New MSN Degree


  • Specializes in Ambulatory, Home Health, LTC/Rehab.

I recently graduated with my MSN in Education and needing some advice on how to job search for positions with the new degree, I currently work at a nusting home as a staff nurse and want to advance in my career, any advice would be great

allnurses Guide

llg, PhD, RN

13,469 Posts

Specializes in Nursing Professional Development. Has 46 years experience.

What type of job interests you? Are you interested in teaching for a school of nursing? Staff development? what?

Specializes in DHSc, PA-C.

You need to narrow down what you want to do. With you MSN you can teach, go into admin/development, or continue working as a floor nurse.

Jodi Dotson

10 Posts

Specializes in Ambulatory, Home Health, LTC/Rehab.

I would like to get into clinical nurse education or research nursing. I really liked my public policy courses also. I live in a rural area so to achieve this I would have to commute to the bigger cities to land a position like these. I believe a recruiter would be beneficial so my job search would be less intense.

allnurses Guide

llg, PhD, RN

13,469 Posts

Specializes in Nursing Professional Development. Has 46 years experience.

I've never had much luck with recruiters helping me with my search ... but it wouldn't hurt to talk with one. If you are limited in your ability to move to another region, then the odds of them working for a facility in your current region who have jobs that would suit you are slim.

However, it might be helpful for you to contact the in-house recruiters of local facilities that do the kind of work that interests you. Let them know you are available and looking. They might have some suggestions for you ... or they might not of some possibilities for jobs that are being discussed at their facilities but that are not yet posted.

I assume you are regularly scanning the job postings of possible employers in your area. And being an active member of any local chapters of relevant nursing groups might help, too. In other words -- network.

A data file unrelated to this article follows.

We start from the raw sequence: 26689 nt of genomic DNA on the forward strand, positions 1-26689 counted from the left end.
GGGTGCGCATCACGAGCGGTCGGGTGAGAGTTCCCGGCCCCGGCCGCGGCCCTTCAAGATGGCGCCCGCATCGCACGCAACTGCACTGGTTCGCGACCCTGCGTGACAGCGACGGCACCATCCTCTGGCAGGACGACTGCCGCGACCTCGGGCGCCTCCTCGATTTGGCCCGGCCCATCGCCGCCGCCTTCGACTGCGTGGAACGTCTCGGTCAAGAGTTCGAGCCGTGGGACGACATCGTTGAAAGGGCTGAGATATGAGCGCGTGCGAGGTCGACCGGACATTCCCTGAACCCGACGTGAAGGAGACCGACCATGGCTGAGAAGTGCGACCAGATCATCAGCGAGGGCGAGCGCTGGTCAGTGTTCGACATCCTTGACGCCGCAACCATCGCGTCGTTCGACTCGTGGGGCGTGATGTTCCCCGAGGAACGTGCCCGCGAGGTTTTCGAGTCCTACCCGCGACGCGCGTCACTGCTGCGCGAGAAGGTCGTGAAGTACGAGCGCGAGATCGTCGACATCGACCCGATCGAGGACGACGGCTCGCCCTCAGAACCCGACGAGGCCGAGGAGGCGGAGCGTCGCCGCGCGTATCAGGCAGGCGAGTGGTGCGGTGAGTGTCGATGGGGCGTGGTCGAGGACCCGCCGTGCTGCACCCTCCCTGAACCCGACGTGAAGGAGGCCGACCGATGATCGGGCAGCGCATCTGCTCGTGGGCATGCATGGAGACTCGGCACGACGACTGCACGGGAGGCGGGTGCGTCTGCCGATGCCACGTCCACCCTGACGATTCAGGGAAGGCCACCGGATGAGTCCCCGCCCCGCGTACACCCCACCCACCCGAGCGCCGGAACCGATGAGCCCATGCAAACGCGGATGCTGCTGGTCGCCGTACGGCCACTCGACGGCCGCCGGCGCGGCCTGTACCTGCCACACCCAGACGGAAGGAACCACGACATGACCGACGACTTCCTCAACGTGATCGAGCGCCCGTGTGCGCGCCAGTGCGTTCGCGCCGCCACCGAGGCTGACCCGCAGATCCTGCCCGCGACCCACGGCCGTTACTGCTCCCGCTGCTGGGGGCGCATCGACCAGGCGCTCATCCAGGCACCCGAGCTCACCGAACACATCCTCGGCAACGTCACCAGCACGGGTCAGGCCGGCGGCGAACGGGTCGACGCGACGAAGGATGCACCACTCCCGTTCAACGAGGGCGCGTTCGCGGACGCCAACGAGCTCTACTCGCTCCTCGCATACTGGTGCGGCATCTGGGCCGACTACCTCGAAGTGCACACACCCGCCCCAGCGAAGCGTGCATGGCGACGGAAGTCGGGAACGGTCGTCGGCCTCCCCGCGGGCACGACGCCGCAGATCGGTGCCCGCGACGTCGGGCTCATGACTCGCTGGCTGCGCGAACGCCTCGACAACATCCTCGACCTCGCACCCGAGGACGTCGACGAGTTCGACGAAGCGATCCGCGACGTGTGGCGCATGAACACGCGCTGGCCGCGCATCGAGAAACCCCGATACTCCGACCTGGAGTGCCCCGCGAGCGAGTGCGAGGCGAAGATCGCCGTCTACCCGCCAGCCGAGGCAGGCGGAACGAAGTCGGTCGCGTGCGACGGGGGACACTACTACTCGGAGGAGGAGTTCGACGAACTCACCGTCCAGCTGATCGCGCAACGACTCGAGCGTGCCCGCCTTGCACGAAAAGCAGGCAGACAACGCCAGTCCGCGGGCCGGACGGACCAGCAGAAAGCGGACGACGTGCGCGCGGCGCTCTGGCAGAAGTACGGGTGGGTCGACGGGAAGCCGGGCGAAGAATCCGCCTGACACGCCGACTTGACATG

Advanced Practice Columnist / Guide

juan de la cruz, MSN, RN, NP

9 Articles; 4,338 Posts

Specializes in APRN, Adult Critical Care, General Cardiology. Has 31 years experience.

How about talking to your place of employment and telling them about your new qualifications. I have very remote experience in long term care but from my recollection, these are typically corporate-run and are part of a larger chain of facilities. Typically, there is a nursing expert that oversees some of the system-wide operations in a role that would be called a CNO in hospitals. I would talk to that person or the DON? Have you done some leadership roles in the facility? That would also be a start.

I know you may feel overqualified (as nursing homes are typically staffed by RN's and LVN's even in leadership roles) but I felt that when I worked in such setting, there was a need for an expert who can apply evidence-based practice to change protocols and do some teaching to the staff at a level higher than nursing basics. There was pressure to meet state standards and annual inspections were a big deal and this could be something you could work on. You would have to be more creative with how you can present this.

NutmeggeRN, BSN

8 Articles; 4,584 Posts

Specializes in kids. Has 40 years experience.

Are you a member of y our state nurses association? That might open up some doors.


9 Posts

I also have an MSN Ed. I second what Juan stated. Check with your facility to see if they have openings. If they don't, you might consider looking for Nursing Fundamentals clinical instructor positions. Those clinicals often take place in LTC facilities, which would make you an ideal candidate, and it would give you some experience in hands on education similar to an in house clinical nurse educator. Once you have formal experience as an educator, a lot of new doors will open. Good luck to you!